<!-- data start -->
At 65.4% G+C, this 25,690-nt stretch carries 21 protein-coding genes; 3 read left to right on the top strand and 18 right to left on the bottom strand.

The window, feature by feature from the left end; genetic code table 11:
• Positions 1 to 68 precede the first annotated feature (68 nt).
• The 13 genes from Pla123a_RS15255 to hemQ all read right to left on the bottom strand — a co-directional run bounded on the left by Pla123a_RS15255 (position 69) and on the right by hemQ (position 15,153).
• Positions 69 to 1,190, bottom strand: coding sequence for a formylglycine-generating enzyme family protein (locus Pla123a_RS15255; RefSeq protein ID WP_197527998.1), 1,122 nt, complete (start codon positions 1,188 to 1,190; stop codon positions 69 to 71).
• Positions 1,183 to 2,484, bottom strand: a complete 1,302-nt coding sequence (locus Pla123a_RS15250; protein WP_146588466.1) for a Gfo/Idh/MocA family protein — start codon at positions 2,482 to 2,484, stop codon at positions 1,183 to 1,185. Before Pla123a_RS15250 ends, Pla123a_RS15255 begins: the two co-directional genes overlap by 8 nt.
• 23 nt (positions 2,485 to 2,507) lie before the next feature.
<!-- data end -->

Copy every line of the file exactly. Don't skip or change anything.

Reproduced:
At 65.4% G+C, this 25,690-nt stretch carries 21 protein-coding genes; 3 read left to right on the top strand and 18 right to left on the bottom strand.

The window, feature by feature from the left end; genetic code table 11:
• Positions 1 to 68 precede the first annotated feature (68 nt).
• The 13 genes from Pla123a_RS15255 to hemQ all read right to left on the bottom strand — a co-directional run bounded on the left by Pla123a_RS15255 (position 69) and on the right by hemQ (position 15,153).
• Positions 69 to 1,190, bottom strand: coding sequence for a formylglycine-generating enzyme family protein (locus Pla123a_RS15255; RefSeq protein ID WP_197527998.1), 1,122 nt, complete (start codon positions 1,188 to 1,190; stop codon positions 69 to 71).
• Positions 1,183 to 2,484, bottom strand: a complete 1,302-nt coding sequence (locus Pla123a_RS15250; protein WP_146588466.1) for a Gfo/Idh/MocA family protein — start codon at positions 2,482 to 2,484, stop codon at positions 1,183 to 1,185. Before Pla123a_RS15250 ends, Pla123a_RS15255 begins: the two co-directional genes overlap by 8 nt.
• 23 nt (positions 2,485 to 2,507) lie before the next feature.